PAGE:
Agriculture, manufacturing and tourism are the holy trinity of the Wisconsin economy and may always be so, given the state’s rich traditions in all three sectors.
Technology increasingly drives each of those sectors, however, and is slowly building an impressive standing of its own in terms of the jobs and value it adds to the Wisconsin economy. A recent national report makes the case.
The 2017 “Cyberstates” report from CompTIA, the nation’s largest leading tech association, showed Wisconsin cracking the 100,000-job barrier in 2016 for the first time. The report, which draws upon a mix of public and private data, counted 101,542 state tech workers last year compared with 97,633 in 2015.
When President Trump took office in January, the White House web site rolled out a goal consistent with his campaign pledges on the economy.
“To get the economy back on track, President Trump has outlined a bold plan to create 25 million new American jobs in the next decade and return to 4 percent annual economic growth,” reads a portion of the page on “Bringing Back Jobs and Growth.”
There’s nothing wrong with ambitious goals: Elected officials often set them to challenge their colleagues, competitors and citizens alike.
Farming is getting smarter every day. From large commercial operations to local organic growers, technology is at the forefront of reducing cost, improving yield and guaranteeing optimal delivery to market. The key ingredient in smart agriculture is data.
Even as fanatic customers can be counted on to line up outside the Apple store for the latest iPhone, there are still millions of Americans who don’t use a smartphone at all. For that matter, there are still plenty of happy owners of tube televisions, rotary dial telephones, film cameras, fax machines, typewriters and cassette tape players.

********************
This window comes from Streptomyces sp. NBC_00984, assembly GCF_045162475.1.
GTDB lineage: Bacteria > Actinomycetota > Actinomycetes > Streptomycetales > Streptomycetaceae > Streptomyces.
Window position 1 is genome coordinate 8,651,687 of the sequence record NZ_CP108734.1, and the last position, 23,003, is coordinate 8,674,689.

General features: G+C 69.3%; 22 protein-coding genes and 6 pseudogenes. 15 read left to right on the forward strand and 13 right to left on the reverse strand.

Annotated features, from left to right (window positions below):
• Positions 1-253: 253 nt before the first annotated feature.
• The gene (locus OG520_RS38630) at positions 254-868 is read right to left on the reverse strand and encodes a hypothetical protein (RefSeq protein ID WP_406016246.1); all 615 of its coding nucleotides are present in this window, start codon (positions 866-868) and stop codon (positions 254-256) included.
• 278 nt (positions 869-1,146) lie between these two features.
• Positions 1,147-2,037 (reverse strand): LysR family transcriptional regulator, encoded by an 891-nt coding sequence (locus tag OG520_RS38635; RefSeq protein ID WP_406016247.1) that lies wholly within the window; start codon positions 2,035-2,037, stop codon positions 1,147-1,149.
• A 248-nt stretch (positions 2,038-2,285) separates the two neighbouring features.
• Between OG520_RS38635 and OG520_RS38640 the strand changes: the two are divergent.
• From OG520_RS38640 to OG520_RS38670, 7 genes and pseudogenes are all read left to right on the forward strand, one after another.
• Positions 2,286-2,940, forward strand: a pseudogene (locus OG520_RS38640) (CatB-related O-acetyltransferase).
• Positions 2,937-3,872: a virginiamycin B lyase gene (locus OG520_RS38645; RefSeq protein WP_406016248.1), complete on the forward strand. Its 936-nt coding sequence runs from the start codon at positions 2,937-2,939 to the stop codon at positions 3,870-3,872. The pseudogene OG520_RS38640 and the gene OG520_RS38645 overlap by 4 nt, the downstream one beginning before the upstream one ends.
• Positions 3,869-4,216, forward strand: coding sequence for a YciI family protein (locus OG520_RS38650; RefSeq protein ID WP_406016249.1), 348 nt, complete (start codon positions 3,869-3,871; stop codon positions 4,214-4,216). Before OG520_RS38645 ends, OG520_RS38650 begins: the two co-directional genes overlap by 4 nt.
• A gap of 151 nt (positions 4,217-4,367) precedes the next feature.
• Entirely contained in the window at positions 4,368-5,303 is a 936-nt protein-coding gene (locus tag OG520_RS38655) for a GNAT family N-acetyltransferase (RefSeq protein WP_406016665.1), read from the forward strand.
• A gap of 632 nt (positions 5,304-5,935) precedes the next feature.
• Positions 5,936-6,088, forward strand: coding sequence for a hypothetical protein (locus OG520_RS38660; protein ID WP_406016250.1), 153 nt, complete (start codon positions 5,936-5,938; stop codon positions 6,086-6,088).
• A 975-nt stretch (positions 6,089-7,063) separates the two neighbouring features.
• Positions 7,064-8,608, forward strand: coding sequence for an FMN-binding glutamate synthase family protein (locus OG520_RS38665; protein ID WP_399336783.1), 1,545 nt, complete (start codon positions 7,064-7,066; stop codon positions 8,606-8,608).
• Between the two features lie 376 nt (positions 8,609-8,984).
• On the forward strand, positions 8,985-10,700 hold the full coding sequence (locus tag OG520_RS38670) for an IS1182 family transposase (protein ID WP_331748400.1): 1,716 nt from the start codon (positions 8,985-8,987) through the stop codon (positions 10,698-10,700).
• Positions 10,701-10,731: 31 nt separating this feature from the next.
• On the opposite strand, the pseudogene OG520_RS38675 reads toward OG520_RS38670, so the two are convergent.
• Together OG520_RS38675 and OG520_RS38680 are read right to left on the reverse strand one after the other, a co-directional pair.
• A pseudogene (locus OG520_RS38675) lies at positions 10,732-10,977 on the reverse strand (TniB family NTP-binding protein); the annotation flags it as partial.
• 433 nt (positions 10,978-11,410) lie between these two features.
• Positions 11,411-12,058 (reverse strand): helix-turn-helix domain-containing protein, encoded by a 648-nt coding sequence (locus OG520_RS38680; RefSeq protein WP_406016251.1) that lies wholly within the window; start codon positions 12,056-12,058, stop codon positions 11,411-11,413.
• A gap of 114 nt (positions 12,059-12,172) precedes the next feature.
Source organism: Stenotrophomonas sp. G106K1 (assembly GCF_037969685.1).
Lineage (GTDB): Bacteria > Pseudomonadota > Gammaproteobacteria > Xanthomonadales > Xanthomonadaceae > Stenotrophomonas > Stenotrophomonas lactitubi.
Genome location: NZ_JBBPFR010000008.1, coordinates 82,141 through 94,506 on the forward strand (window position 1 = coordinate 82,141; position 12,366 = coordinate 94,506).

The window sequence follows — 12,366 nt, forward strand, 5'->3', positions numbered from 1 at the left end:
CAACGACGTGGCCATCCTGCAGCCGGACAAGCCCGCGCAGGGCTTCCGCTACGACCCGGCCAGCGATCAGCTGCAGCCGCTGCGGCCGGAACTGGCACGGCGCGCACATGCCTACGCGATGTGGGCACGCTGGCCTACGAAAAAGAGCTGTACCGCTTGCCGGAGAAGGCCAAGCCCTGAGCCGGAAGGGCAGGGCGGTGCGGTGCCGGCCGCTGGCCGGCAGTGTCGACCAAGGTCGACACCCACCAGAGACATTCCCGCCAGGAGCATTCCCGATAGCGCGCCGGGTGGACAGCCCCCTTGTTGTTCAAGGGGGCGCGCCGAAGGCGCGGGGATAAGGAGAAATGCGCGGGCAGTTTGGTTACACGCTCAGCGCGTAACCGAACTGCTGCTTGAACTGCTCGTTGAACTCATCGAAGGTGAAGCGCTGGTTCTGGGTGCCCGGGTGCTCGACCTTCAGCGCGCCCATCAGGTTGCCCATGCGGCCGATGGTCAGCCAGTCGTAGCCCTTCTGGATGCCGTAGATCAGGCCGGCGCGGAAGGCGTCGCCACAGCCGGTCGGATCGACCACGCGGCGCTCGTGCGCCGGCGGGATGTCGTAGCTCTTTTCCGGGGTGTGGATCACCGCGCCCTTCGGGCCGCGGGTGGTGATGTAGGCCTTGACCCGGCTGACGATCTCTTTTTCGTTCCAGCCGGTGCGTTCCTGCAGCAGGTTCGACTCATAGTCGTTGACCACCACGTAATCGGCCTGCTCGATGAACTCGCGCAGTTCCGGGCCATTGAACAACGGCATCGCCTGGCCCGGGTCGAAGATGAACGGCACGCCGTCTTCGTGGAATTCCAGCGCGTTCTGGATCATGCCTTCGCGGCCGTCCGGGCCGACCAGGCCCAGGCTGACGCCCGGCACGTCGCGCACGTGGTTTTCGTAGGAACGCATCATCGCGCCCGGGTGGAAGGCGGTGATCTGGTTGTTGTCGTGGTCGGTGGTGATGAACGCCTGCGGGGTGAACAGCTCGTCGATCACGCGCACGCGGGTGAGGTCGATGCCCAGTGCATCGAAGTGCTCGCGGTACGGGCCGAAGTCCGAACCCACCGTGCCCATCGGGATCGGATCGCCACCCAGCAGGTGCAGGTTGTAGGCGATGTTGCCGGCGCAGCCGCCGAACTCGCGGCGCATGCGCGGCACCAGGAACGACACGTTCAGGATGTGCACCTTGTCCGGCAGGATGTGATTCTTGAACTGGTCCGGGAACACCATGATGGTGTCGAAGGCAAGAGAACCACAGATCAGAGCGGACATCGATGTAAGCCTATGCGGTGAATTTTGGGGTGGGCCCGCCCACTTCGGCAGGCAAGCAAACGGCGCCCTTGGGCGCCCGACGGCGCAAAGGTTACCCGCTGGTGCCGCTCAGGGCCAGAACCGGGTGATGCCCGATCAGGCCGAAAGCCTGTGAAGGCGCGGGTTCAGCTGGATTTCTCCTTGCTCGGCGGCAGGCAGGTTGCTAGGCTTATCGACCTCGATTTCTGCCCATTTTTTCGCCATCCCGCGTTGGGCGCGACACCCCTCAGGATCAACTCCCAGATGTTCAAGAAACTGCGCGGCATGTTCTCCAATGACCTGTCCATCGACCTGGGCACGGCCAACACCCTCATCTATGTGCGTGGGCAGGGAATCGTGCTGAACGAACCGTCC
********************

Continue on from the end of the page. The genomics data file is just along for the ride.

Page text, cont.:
Intel, the world’s largest computer chip manufacturer, will invest $7 billion to finish a factory in Arizona, adding 3,000 jobs, the company’s chief executive said on Wednesday after meeting with President Trump at the White House.
The completion of the factory, which will complement two other Intel semiconductor plants in Chandler, Ariz., had been under consideration for several years.
A new trends report published by the law firm Cooley report suggests that the venture market remains largely healthy for now. In the fourth quarter, for example, Cooley handled 187 “disclosable” (versus stealth) deals that represented more than $2.7 billion of invested capital. That’s 18 percent more deals than it closed in the fourth quarter of 2015 — though the amount of money involved fell 23 percent of the year-earlier period. (VCs were writing smaller checks into a greater number of startups.)
Online retailer Amazon has been catching a fair amount of derision over its recently disclosed patent for an airborne fulfillment center that uses drones for delivery.
Amazon’s patent application, which was filed on April 5, 2016, describes how a blimp-like lighter-than-air aircraft would hover near potential markets carrying merchandise that would then be delivered by unmanned drones. Those drones would pick up merchandise that had been ordered by a customer below and then descend and deliver the purchase.
There’s been a positive change in the enterprise computing business of late; more product announcements truly are focused on how technology can help a company do business.
I wish I could go back in time and figure out when the IT sector made the transition from being product driven to concept focused. I guess it’s like trying to figure out when we stopped being a kid or when we realize that we are “old”.
Elon Musk’s SpaceX said Monday that it has discovered the cause of a September rocket explosion and plans to return to flight as soon as Sunday.
The conclusions of the company’s investigation have yet to be approved by the Federal Aviation Administration, and the agency has yet to provide it a license to launch. But SpaceX’s statement means that it has confidence that federal agencies will approve its remedies for the problem and that it will soon receive the green light.